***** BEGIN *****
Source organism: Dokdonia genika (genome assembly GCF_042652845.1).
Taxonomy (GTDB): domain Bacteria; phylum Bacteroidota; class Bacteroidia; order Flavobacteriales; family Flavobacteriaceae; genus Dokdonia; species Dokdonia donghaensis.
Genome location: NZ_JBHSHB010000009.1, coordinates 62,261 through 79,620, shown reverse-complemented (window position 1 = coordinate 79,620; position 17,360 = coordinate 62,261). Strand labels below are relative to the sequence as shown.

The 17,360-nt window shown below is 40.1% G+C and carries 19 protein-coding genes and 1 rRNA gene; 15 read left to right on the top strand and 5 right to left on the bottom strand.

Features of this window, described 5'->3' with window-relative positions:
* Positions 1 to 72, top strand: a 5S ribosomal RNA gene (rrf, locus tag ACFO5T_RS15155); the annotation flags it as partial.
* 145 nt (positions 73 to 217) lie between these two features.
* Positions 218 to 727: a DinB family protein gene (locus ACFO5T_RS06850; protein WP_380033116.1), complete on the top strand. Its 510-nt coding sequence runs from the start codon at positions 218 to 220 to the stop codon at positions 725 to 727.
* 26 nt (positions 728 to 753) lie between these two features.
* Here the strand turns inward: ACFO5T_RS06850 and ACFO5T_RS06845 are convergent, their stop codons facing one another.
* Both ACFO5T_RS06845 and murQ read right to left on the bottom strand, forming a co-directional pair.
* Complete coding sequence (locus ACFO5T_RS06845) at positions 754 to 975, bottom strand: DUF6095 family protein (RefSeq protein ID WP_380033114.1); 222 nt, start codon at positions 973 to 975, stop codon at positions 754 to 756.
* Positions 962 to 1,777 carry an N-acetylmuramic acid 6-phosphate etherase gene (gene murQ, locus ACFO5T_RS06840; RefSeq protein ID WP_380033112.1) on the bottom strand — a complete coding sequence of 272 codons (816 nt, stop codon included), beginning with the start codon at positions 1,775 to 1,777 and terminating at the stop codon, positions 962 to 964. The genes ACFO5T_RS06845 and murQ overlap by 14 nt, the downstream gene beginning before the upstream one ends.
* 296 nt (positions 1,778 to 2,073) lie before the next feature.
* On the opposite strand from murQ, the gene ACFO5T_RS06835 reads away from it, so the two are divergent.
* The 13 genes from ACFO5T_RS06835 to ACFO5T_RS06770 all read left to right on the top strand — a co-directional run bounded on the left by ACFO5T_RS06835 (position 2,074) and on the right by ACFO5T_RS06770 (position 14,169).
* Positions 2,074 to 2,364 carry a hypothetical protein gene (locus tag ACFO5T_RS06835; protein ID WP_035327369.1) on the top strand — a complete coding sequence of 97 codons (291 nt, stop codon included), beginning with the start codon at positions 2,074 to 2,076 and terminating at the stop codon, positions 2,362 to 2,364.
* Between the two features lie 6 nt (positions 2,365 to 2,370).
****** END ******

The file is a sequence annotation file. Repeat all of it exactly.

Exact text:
Source organism: Dokdonia genika (genome assembly GCF_042652845.1).
Taxonomy (GTDB): domain Bacteria; phylum Bacteroidota; class Bacteroidia; order Flavobacteriales; family Flavobacteriaceae; genus Dokdonia; species Dokdonia donghaensis.
Genome location: NZ_JBHSHB010000009.1, coordinates 62,261 through 79,620, shown reverse-complemented (window position 1 = coordinate 79,620; position 17,360 = coordinate 62,261). Strand labels below are relative to the sequence as shown.

The 17,360-nt window shown below is 40.1% G+C and carries 19 protein-coding genes and 1 rRNA gene; 15 read left to right on the top strand and 5 right to left on the bottom strand.

Features of this window, described 5'->3' with window-relative positions:
* Positions 1 to 72, top strand: a 5S ribosomal RNA gene (rrf, locus tag ACFO5T_RS15155); the annotation flags it as partial.
* 145 nt (positions 73 to 217) lie between these two features.
* Positions 218 to 727: a DinB family protein gene (locus ACFO5T_RS06850; protein WP_380033116.1), complete on the top strand. Its 510-nt coding sequence runs from the start codon at positions 218 to 220 to the stop codon at positions 725 to 727.
* 26 nt (positions 728 to 753) lie between these two features.
* Here the strand turns inward: ACFO5T_RS06850 and ACFO5T_RS06845 are convergent, their stop codons facing one another.
* Both ACFO5T_RS06845 and murQ read right to left on the bottom strand, forming a co-directional pair.
* Complete coding sequence (locus ACFO5T_RS06845) at positions 754 to 975, bottom strand: DUF6095 family protein (RefSeq protein ID WP_380033114.1); 222 nt, start codon at positions 973 to 975, stop codon at positions 754 to 756.
* Positions 962 to 1,777 carry an N-acetylmuramic acid 6-phosphate etherase gene (gene murQ, locus ACFO5T_RS06840; RefSeq protein ID WP_380033112.1) on the bottom strand — a complete coding sequence of 272 codons (816 nt, stop codon included), beginning with the start codon at positions 1,775 to 1,777 and terminating at the stop codon, positions 962 to 964. The genes ACFO5T_RS06845 and murQ overlap by 14 nt, the downstream gene beginning before the upstream one ends.
* 296 nt (positions 1,778 to 2,073) lie before the next feature.
* On the opposite strand from murQ, the gene ACFO5T_RS06835 reads away from it, so the two are divergent.
* The 13 genes from ACFO5T_RS06835 to ACFO5T_RS06770 all read left to right on the top strand — a co-directional run bounded on the left by ACFO5T_RS06835 (position 2,074) and on the right by ACFO5T_RS06770 (position 14,169).
* Positions 2,074 to 2,364 carry a hypothetical protein gene (locus tag ACFO5T_RS06835; protein ID WP_035327369.1) on the top strand — a complete coding sequence of 97 codons (291 nt, stop codon included), beginning with the start codon at positions 2,074 to 2,076 and terminating at the stop codon, positions 2,362 to 2,364.
* Between the two features lie 6 nt (positions 2,365 to 2,370).